Thursday, February 11, 2010
Author's Debut Book:The Declaration of Independence from A to Z
Catherine Osornio, yet another published member of our critique group, Wordsmiths8, is preparing for her first school visit with 6th graders. It may be her first---but certainly NOT her last. If you want your children, grandchildren, or classroom to really understand the Declaration of Independence (or if YOU need to brush up) you won't be disappointed with Catherine's debut picture book,
THE DECLARATION OF INDEPENDENCE FROM A TO Z (Pelican Publishing Company, 2010)
The combination of magnificent, richly colored illustrations by Layne Johnson, and Catherine's amazing facts, will hold the attention of an entire class or assembly!
Because Catherine is a dear friend I asked if I could interview her for my blog. Here's Catherine:
Q: Catherine, what prompted you to write about this particular subject?
A: I originally wrote this as a holiday alphabet book about the 4th of July. The publisher, Pelican Publishing Company, preferred a story about the Declaration of Independence, so I rewrote my manuscript to tell the history of this famous document.
Q: Kids can sometimes think of history as booooring. I know I did. Sigh. What is it about YOUR book that makes the topic of the Declaration of Independence EXCITING for children?
A: I tried really hard to make the text informative as well as interesting. The illustrations, painted by Layne Johnson, created a beautiful backdrop that made my words come alive. I think this blend of words and pictures will draw reluctant history readers in, allowing them to learn and to be entertained at the same time.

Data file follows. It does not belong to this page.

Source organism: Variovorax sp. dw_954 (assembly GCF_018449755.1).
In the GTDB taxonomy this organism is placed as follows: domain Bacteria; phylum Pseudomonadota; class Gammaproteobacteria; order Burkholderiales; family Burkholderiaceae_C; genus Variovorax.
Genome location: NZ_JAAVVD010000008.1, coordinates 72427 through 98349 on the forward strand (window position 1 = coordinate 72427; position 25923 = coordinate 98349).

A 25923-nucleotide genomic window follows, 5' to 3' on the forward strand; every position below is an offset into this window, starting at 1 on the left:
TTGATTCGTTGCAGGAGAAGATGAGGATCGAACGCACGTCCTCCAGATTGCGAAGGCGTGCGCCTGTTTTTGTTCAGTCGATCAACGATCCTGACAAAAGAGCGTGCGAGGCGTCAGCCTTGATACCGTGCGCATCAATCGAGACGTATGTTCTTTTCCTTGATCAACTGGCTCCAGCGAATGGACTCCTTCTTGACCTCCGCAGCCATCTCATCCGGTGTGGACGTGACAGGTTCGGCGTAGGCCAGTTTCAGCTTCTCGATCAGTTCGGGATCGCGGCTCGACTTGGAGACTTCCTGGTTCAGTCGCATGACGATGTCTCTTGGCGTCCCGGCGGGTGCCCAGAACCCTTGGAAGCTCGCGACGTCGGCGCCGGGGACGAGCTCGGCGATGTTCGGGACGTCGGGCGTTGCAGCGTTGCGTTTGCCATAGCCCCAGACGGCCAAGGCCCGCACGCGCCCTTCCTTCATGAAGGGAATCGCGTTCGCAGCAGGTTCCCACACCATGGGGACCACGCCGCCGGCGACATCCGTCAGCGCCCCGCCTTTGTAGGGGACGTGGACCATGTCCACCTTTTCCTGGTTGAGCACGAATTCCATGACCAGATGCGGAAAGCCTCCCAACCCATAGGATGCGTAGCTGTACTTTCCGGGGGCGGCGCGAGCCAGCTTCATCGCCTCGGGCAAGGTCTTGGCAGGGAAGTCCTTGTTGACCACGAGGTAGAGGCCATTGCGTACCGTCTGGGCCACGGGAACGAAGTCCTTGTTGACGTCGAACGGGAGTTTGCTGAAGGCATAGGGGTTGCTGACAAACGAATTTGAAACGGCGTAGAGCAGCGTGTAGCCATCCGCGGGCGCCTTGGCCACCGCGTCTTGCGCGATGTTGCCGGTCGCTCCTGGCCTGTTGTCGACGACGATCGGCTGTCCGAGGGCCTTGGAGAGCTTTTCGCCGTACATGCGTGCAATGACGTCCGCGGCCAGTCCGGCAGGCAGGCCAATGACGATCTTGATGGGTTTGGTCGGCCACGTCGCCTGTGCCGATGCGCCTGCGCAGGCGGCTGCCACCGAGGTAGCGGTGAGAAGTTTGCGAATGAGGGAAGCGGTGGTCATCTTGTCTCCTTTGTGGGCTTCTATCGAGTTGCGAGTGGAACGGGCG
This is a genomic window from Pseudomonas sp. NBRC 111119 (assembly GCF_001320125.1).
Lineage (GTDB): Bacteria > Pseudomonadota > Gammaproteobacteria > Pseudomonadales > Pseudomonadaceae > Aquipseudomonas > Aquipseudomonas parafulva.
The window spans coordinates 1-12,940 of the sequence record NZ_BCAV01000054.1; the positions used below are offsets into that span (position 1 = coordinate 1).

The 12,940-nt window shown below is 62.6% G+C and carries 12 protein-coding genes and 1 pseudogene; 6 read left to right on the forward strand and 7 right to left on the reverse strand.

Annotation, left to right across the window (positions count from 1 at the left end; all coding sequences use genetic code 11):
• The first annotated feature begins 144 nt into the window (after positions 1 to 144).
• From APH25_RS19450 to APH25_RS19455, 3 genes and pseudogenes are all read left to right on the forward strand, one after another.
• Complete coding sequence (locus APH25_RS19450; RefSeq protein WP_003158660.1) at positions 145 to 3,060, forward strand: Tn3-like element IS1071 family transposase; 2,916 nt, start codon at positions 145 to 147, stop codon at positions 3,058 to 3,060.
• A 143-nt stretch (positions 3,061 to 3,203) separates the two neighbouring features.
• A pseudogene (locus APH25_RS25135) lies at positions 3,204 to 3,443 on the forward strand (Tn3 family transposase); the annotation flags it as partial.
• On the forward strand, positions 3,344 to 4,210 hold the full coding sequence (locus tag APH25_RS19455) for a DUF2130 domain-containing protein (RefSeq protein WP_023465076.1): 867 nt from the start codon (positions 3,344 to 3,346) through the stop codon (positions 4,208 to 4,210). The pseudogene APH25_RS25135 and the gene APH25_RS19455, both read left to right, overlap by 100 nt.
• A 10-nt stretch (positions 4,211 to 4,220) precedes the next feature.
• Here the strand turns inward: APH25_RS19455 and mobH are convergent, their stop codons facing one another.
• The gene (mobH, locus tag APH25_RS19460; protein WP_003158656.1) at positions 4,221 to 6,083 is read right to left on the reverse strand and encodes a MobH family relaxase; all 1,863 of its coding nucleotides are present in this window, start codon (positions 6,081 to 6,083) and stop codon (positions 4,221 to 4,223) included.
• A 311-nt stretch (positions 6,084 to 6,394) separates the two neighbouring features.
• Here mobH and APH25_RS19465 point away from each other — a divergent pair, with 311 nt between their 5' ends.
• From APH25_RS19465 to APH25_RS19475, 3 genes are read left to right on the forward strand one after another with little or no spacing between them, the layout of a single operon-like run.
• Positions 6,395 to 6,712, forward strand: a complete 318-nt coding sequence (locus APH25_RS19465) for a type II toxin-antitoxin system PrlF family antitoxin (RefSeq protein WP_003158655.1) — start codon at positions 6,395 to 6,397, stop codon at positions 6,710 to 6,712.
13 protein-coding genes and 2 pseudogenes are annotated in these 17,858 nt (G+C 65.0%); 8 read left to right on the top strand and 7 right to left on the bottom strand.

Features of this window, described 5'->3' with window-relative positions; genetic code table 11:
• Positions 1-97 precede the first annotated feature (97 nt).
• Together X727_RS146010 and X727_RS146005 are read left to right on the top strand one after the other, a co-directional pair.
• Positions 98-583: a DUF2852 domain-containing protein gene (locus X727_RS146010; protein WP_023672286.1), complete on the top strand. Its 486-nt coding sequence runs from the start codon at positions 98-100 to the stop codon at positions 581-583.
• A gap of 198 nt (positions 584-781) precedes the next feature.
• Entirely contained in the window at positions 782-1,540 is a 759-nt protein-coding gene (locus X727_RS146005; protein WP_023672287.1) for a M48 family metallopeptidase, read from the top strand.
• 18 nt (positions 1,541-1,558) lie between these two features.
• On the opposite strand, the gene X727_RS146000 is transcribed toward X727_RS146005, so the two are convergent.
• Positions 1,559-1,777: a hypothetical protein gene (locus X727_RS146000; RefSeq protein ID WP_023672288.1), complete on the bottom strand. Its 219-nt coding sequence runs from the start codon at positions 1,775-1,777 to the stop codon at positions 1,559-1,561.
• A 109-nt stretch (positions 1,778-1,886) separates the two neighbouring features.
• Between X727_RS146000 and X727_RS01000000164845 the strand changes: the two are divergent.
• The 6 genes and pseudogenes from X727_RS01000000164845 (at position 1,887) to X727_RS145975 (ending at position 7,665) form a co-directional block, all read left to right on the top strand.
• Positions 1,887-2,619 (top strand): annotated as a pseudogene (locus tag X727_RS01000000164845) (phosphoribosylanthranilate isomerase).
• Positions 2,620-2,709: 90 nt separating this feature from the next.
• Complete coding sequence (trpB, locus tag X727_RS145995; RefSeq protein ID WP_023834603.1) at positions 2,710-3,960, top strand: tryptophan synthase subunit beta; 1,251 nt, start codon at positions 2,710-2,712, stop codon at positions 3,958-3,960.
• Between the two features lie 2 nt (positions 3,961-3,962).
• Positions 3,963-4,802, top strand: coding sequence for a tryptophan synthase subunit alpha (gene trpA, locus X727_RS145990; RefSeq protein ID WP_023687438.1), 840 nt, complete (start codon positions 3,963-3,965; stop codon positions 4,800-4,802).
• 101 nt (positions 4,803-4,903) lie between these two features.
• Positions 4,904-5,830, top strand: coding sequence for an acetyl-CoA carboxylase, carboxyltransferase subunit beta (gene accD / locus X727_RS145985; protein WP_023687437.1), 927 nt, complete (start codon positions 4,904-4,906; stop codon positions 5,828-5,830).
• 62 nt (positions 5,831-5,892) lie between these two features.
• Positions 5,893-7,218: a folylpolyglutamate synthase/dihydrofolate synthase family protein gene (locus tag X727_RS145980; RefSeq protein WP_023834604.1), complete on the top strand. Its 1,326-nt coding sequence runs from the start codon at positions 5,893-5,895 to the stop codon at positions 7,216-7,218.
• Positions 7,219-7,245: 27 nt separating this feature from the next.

Q: What was the most difficult part of writing this book?
A: I took three months to research all I could about the period of time in America and about the Declaration itself. The hardest part was trying to compact all that information into 26 letters, while also writing it in chronological order so that it made sense.
Q: Catherine, have you always wanted to be a writer?
A: No. I grew up wanting to be a scientist, and ended up going to school to learn about film making. I didn't become a writer until about eight years ago when a friend asked for help developing her writing skills. As I taught her about creating stories, I realized that I enjoyed the writing process, and I haven't stopped since.
Q: What advice would you give to students or adults who want to be writers?
A: Read, read, and read some more so you can understand what makes a good story. Learn the rules of grammar, then keep writing and revising, until you can write a story well, with a beginning, a middle, and an end.
Q: Are you working on any other projects right now?
A: I write articles and short stories for magazines, newsletters, and for an early reader program, but I really want to write middle grade novels. I'm working on a mystery series that I hope will be published some day.
THANK YOU, Catherine! I hope your success story has inspired other writers to press on!
Catherine L. Osornio can be contacted via email at:CLOsornio@verizon.net
Visit her writing blog at: www.catherineosornio.com
Want to get goose bumps and perhaps even choked up in a happy way? Then watch and listen to this short youtube tribute to her book!:
Youtube video: http://www.youtube.com/watch?v=0oHFn6HBDk8